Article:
In the studio this week, we’re painting column after column for the tycoon’s stained glass skylights.
Our sequence is:
- Etc. etc.
In other words, the lines are put down in two layers – steps 2 and 3 – not in one go.
Now it isn’t mandatory to do this. It’s certainly possible to do the lines just in one go. Sometimes that’s what you must do.
And right now I just want to have a brief discussion with you about how to think about this question: whether to trace (with the glass on top of the design) and then strengthen (with the design on one side), or whether to trace and strengthen in one go …
Here the only rule is: know what effect you want to achieve, then figure out what it takes for you to get there. So you have to be flexible. You have to be master of various approaches.
It’s no good just knowing rock ‘n’ roll, to to speak.
You must also know how about salsa, tango, hip-hop, ballet and ballroom dancing.
That’s one reason why we focus on techniques with you. It’s because we want you to feel confident about whatever it is you’re painting.
Yet techniques don’t give you everything. You also need an open, flexible mind so you don’t become enslaved to just one style. (As Stephen said last week, it’s great to use techniques like walking sticks; awful to depend on them like crutches …)
So please think about it for a moment: what do you do? When and how do you decide to trace then strengthen, as opposed to doing it in one go?
If you’re uncertain, read on and think things over. If you always take one approach (and never the other), maybe consider when to do things differently.
The Diamond Lights of Hampton Hall: no strengthening at all, the line went down with the right shape and the right darkness, all in one go.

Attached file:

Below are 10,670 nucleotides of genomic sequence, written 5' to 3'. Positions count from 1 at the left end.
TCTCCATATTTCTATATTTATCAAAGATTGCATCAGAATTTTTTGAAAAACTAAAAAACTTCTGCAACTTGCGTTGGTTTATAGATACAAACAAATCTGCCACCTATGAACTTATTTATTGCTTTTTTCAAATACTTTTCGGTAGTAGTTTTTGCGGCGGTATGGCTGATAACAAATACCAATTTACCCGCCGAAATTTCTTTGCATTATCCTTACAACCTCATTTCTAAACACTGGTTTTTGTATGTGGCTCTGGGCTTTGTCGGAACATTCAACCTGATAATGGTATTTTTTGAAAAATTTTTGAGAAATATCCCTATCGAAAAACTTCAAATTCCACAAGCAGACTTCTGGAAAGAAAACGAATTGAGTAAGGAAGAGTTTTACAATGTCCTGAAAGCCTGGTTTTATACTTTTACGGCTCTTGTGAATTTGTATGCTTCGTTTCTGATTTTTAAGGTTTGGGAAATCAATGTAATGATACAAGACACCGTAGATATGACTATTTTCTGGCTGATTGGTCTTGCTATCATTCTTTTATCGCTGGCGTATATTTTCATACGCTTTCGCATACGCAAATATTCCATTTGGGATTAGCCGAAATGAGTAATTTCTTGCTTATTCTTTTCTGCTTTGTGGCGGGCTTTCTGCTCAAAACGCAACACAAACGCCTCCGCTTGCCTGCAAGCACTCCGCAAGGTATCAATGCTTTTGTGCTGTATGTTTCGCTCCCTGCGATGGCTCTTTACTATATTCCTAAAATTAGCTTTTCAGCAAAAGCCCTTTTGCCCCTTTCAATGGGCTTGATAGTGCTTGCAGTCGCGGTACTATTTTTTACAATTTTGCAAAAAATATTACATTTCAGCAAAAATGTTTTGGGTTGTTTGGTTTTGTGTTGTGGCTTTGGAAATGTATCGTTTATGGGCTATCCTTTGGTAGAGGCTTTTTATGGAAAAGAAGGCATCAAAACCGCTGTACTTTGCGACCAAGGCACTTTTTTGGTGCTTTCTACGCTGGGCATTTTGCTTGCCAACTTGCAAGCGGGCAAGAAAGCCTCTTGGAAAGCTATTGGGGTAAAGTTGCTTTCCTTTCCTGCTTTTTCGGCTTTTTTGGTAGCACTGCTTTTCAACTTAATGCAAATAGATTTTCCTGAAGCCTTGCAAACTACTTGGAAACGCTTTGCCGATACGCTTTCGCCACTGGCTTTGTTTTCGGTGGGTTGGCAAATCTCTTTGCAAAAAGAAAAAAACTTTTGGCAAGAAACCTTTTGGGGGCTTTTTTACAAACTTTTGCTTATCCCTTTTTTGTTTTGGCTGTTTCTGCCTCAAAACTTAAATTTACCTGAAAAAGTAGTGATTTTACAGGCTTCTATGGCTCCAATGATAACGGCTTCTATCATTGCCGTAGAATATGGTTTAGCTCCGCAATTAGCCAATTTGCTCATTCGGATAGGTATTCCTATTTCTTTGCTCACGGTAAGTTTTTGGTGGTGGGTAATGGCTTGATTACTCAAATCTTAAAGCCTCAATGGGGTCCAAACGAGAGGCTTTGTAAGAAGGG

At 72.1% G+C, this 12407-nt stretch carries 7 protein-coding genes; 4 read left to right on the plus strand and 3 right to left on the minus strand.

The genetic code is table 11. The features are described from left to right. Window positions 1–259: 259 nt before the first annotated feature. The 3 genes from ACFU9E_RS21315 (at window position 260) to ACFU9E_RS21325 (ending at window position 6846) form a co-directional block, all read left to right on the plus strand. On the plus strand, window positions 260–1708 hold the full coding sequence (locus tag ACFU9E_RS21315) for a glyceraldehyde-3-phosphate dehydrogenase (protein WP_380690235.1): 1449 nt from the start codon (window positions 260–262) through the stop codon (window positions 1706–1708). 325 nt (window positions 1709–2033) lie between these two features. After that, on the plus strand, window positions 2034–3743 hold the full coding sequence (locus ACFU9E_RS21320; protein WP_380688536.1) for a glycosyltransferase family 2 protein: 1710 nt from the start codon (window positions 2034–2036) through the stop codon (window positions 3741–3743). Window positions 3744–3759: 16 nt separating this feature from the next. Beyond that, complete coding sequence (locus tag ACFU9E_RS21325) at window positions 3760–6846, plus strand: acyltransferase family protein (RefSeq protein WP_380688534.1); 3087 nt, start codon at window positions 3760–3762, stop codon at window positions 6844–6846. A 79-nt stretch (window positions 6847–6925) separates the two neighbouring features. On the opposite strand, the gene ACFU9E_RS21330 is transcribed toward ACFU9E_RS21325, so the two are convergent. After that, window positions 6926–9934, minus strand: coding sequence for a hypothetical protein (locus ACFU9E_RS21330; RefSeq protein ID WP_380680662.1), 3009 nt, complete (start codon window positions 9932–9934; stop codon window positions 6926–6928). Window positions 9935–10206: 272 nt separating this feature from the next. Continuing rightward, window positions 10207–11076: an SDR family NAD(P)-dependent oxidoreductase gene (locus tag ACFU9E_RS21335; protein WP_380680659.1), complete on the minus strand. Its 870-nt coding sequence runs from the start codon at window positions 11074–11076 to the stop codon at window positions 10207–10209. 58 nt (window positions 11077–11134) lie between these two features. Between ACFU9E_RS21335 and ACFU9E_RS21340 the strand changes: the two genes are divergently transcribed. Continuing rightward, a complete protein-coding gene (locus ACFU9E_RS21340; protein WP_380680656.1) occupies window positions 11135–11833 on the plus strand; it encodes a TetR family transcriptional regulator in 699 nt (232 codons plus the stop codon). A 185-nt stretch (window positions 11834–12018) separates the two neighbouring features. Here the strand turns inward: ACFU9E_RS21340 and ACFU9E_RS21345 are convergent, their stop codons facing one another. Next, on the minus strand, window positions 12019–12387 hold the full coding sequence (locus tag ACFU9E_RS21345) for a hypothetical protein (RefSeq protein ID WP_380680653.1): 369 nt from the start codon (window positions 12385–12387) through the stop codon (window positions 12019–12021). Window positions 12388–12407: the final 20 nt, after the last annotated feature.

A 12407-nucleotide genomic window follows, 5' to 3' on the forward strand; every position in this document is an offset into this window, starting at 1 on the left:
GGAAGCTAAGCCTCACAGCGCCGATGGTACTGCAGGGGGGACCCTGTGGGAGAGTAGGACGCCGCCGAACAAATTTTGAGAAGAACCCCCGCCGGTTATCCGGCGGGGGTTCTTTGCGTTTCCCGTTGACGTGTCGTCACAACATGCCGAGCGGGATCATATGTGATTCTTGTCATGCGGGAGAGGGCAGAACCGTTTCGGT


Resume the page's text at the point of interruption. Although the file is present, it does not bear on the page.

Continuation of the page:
One consideration is, these are domestic windows. (Yes “domestic” is the word to use here even when we’re talking about a palatial residence like Hampton Hall.) They’re also at eye-level (not way up high where you need scaffolding to see them closely).
Plus there’s no blocking in or flooding, so the line must really count.
Plus a repeating sequence where it doesn’t matter that one bird differs slightly from another one: in fact, it all adds to the charm that each bird has slightly different eyes, for example.
One of these points on its own probably wouldn’t settle things either way. But now you can see how all of them together tend to settle the matter in favour of a one-step “briskly does it” approach.
The Heraldic Arms of Hampton Hall: tracing then strengthening and shaping, a two-step process. Yet this is also a “domestic” piece of glass …
Ah, but here, another force is at play: here, the glass must match the design as closely as possible.
The design is the standard.
And this creates a strong argument in favour of the two-step approach because then (after the painstaking tracing) you can place the design on one side and your glass on the other, and make whatever adjustments you need.
Similarly when geometry or proportion are involved.
Geometry is clear, yes? But proportion? What does that mean? Well, consider an eye, a particular eye with a particular expression (we read eyes). You definitely want the pupil and the iris to occupy a particular space, and the design says it all already. (And if it didn’t, we’d always perfect the design before embarking on the glass.)
So again we’d usually trace, then reinforce and shape or model with the design on one side where we can inspect how well glass and design compare.
Come on, let’s dance
Ultimately, you choose whatever method lets you get the best results. It’s important to be flexible and open-minded so you find the right answer. That’s why it’s best to know 20 techniques rather than just two.
In all of this, forgive our nagging – it’s all because we have just one modest aim for you …
We want to make you the salsa-tango-hiphop-ballroom-ballet champion of the glass painting world!